Sorry. Quirke tilted his glass and drained it. ’Nother?

    Thought you’d never ask.

    By the time Quirke returned from the crowded bar, Dave was making eyes at a group of giggling girls at a nearby table. He leaned across the table as Quirke resumed his seat.

    Hey, we could be in there. Dave arched his eyebrows suggestively.

    "We? You maybe."

    Why not we? Alison’s away, isn’t she?

    Yeah. So?

    When the cat’s away...

    Not this mouse. I love Alison. I’m not about to jeopardise our relationship for a drunken romp with some girl that I’d be horrified to wake up next to sober.

    That’s part of the fun. You never know whether you’ve made an alcohol-fuelled mistake ’til the cold light of day dawns. Then you either persuade her to rumble again or get out of there as fast as you can dress. Dave chuckled. Course, if she’s a real monster you don’t hang about. I’m pretty good at dressing on the run. So, where is Alison? Staying in the city again?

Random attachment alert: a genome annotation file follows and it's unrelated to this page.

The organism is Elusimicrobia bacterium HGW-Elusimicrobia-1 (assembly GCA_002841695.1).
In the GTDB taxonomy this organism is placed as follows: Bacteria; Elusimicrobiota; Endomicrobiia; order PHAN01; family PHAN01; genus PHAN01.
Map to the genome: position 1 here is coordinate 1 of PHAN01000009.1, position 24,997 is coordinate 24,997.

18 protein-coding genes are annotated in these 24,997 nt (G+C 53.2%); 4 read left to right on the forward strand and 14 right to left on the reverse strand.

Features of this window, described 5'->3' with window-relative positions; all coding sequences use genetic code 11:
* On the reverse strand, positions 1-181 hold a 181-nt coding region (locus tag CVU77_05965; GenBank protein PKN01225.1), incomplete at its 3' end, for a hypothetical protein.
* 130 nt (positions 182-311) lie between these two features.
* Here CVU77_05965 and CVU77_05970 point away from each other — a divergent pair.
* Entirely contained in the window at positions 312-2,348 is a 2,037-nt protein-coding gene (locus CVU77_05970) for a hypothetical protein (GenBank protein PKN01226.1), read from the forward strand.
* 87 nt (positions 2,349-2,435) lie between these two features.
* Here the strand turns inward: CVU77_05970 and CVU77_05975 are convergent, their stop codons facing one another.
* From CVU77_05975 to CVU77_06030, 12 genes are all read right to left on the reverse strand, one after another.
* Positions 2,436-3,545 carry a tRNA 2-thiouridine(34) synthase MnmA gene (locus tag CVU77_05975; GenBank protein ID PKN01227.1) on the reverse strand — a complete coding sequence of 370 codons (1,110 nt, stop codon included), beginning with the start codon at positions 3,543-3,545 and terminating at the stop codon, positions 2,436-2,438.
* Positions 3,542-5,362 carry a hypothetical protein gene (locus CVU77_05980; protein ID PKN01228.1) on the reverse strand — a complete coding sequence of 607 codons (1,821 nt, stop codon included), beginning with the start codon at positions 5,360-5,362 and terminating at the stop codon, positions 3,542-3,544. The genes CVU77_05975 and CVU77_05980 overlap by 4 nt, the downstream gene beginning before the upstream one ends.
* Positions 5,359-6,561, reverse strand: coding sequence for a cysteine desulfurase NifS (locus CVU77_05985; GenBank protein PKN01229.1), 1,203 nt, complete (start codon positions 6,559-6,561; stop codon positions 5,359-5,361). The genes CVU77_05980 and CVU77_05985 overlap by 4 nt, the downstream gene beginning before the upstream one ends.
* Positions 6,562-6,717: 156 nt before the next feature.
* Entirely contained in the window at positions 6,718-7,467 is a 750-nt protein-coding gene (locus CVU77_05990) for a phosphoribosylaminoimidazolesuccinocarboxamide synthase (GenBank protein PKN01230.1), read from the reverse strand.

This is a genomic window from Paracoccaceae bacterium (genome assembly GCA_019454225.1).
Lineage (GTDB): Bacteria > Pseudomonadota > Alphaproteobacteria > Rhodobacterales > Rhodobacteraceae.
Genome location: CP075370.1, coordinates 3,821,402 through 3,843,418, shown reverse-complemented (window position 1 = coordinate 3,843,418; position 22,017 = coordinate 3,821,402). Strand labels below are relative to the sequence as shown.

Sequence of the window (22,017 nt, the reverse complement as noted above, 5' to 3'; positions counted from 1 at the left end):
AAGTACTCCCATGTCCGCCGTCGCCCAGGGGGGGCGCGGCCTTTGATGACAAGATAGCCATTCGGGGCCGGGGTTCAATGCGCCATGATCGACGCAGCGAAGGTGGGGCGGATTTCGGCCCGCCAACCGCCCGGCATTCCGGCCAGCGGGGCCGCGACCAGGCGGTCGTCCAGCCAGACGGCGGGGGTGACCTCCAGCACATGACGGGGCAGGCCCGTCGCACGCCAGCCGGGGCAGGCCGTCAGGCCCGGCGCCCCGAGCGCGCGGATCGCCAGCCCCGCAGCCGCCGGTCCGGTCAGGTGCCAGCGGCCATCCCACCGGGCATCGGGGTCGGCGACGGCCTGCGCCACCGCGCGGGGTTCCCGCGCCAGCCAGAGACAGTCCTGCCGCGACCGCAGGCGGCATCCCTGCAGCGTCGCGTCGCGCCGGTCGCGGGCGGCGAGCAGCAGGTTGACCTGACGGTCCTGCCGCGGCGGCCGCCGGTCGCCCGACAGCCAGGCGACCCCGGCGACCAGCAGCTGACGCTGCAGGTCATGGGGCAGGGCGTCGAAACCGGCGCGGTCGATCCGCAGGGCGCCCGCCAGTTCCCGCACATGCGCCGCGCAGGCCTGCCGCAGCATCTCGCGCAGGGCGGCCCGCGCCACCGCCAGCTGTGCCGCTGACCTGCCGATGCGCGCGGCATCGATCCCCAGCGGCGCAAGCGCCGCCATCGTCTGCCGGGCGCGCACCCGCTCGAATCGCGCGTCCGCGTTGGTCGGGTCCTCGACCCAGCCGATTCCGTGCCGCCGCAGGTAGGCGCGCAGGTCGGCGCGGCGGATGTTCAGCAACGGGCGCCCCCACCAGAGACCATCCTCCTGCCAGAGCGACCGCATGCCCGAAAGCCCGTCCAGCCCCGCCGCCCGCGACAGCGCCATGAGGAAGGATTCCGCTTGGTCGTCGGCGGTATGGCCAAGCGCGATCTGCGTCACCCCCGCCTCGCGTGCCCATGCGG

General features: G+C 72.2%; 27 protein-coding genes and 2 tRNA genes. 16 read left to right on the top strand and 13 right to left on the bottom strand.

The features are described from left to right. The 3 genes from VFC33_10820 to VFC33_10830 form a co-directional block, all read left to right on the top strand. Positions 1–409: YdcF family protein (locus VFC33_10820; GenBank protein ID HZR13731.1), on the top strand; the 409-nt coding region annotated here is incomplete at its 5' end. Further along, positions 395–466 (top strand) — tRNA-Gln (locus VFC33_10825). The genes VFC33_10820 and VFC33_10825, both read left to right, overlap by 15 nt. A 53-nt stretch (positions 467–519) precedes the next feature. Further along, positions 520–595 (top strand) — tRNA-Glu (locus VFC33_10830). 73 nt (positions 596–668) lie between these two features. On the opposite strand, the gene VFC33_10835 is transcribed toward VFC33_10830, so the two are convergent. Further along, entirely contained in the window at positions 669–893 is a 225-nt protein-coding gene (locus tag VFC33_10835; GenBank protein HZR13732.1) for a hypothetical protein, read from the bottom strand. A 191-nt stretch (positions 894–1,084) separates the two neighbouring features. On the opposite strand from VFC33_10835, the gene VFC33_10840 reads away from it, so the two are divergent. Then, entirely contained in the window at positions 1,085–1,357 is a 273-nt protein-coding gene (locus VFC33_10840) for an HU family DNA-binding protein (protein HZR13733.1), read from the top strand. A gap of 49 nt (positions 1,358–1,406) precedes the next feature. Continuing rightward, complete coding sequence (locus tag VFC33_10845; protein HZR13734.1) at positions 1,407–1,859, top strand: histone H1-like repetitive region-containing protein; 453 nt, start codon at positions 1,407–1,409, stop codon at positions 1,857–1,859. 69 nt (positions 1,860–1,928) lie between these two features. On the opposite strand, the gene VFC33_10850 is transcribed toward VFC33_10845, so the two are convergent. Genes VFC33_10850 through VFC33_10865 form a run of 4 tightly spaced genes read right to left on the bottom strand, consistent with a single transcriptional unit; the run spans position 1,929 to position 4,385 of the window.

Yeah. She’s got a big case starting Monday in the Commercial Court. Some multi-million pound dispute between some multi-national companies run by multi-millionaires with multi-egos to match their bank balances.

    She must be charging hefty fees for heavyweight stuff like that?

    Yeah, s’pose.

    Wow! Mr Enthusiastic.

    Can’t help it. Quirke shrugged. There has to be more to life than just making money.

    There is. Sex, beer, football, sex.

    Cripes, I hope there’s more than that.

    You have to set priorities, Quirke. Dave took a long swig of his pint. He wiped his mouth with the back of his hand and belched. When was the last time Alison was home?